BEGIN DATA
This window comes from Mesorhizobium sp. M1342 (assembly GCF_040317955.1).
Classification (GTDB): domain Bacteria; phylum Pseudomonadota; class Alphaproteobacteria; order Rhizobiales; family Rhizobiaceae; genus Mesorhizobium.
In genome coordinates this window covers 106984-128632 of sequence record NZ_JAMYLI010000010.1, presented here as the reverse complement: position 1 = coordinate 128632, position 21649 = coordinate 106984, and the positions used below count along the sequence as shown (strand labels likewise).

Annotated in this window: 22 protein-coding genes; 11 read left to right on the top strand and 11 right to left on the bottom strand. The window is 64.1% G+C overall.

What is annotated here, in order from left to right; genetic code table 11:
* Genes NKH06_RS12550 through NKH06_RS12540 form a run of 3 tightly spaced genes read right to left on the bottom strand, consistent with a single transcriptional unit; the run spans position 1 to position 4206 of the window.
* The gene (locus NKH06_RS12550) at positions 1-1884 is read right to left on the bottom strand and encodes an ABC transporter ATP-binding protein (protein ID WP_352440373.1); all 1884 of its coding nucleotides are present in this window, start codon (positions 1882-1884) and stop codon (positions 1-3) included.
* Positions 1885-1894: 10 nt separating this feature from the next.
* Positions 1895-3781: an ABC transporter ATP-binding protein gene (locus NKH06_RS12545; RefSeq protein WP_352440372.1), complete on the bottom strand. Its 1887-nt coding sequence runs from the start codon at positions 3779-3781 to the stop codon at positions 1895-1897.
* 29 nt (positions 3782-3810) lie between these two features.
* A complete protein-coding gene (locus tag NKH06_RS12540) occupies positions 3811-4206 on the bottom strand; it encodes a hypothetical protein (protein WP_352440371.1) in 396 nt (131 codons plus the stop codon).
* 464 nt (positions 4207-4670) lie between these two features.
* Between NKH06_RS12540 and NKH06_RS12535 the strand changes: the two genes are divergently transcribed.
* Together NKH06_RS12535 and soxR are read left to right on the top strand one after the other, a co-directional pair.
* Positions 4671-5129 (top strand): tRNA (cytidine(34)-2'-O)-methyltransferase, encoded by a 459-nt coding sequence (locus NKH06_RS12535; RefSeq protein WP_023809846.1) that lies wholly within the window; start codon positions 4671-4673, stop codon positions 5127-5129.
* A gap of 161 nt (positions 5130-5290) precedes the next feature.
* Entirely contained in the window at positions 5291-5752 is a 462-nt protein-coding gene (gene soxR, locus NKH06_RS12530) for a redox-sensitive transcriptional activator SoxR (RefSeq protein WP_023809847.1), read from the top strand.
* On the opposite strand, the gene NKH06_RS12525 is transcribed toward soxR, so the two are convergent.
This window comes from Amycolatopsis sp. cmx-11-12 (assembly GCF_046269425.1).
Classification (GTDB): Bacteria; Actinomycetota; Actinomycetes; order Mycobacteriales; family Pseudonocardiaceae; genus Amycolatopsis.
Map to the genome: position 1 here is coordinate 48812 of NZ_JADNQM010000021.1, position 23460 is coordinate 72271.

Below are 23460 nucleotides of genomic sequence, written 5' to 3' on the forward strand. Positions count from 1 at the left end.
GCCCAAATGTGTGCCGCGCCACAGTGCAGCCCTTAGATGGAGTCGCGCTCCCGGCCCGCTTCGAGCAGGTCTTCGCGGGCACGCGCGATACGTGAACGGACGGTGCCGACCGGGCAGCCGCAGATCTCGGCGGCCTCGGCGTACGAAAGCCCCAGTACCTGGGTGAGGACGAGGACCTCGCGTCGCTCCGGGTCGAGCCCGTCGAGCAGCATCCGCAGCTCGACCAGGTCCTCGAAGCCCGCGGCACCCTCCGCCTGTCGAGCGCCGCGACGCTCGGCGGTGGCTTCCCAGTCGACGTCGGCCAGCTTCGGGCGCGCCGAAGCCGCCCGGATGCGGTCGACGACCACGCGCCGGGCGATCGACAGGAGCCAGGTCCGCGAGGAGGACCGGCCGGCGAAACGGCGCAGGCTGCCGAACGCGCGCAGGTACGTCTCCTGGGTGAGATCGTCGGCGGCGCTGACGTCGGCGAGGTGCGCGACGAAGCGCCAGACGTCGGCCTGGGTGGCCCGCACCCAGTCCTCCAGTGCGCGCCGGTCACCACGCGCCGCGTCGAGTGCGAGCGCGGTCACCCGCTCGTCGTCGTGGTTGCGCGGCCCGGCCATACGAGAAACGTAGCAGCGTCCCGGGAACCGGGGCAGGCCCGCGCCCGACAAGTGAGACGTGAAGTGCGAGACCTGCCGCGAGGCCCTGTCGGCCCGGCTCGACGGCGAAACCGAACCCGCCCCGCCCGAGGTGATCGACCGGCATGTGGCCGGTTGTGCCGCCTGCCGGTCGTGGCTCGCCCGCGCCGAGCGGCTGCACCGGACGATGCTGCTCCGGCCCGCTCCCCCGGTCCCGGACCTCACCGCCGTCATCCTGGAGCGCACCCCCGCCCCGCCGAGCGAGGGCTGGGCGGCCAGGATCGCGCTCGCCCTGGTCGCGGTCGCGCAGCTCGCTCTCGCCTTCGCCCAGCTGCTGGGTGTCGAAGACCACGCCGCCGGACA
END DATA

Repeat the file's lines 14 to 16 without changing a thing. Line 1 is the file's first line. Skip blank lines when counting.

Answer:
* Together NKH06_RS12535 and soxR are read left to right on the top strand one after the other, a co-directional pair.
* Positions 4671-5129 (top strand): tRNA (cytidine(34)-2'-O)-methyltransferase, encoded by a 459-nt coding sequence (locus NKH06_RS12535; RefSeq protein WP_023809846.1) that lies wholly within the window; start codon positions 4671-4673, stop codon positions 5127-5129.
* A gap of 161 nt (positions 5130-5290) precedes the next feature.